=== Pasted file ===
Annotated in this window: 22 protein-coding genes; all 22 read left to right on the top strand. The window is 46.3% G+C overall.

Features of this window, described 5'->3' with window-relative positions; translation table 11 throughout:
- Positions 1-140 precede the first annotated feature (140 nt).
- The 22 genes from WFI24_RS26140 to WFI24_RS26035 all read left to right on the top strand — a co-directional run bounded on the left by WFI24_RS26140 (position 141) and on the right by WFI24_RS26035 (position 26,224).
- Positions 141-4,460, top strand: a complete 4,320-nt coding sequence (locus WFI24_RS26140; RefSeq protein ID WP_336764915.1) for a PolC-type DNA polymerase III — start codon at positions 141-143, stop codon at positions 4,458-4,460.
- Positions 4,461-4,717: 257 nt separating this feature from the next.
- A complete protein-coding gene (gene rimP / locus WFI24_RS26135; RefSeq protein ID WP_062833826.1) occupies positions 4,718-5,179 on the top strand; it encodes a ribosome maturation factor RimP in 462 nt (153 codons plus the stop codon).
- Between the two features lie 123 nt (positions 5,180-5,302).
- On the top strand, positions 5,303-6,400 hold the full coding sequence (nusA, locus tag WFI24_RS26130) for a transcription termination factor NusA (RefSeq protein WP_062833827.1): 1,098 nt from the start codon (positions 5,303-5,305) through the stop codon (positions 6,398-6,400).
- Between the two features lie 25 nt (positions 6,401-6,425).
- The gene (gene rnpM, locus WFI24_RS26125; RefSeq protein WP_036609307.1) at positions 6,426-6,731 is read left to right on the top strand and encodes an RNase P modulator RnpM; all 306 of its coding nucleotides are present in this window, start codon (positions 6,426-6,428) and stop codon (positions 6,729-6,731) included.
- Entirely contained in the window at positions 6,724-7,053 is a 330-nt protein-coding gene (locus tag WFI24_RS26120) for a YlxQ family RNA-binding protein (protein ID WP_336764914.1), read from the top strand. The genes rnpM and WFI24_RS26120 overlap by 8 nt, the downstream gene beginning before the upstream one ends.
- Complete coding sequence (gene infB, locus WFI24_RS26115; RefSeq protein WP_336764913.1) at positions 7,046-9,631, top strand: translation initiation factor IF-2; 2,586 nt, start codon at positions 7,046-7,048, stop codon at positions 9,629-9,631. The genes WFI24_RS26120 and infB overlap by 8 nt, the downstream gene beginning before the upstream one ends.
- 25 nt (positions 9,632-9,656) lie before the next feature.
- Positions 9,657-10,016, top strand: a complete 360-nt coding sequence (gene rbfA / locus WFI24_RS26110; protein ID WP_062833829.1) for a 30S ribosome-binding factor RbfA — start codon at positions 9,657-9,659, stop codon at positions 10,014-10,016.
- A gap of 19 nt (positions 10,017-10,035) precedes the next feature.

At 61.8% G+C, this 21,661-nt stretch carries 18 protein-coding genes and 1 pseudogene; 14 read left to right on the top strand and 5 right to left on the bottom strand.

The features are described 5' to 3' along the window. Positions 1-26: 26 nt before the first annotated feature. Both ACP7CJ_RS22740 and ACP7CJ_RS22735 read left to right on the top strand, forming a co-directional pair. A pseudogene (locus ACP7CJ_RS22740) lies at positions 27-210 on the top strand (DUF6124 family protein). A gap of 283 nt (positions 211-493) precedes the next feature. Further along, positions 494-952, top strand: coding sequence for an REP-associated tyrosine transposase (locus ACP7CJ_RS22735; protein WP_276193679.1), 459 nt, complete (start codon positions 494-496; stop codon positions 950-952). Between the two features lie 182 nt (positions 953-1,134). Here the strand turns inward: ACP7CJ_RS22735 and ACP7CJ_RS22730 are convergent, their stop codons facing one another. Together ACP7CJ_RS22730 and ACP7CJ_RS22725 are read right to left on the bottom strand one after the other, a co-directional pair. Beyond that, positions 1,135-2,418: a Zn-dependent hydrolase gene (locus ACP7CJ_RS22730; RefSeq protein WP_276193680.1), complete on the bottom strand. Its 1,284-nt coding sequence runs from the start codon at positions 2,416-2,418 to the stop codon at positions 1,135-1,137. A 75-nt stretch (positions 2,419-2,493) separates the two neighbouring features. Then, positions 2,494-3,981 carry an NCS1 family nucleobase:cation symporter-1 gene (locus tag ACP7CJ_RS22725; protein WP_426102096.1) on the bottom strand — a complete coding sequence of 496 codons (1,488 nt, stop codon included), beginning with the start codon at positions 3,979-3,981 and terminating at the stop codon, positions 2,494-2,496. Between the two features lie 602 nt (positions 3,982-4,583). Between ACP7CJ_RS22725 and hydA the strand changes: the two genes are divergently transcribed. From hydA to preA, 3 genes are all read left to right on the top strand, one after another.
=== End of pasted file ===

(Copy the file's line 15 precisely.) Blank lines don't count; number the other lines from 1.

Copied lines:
- Positions 9,657-10,016, top strand: a complete 360-nt coding sequence (gene rbfA / locus WFI24_RS26110; protein ID WP_062833829.1) for a 30S ribosome-binding factor RbfA — start codon at positions 9,657-9,659, stop codon at positions 10,014-10,016.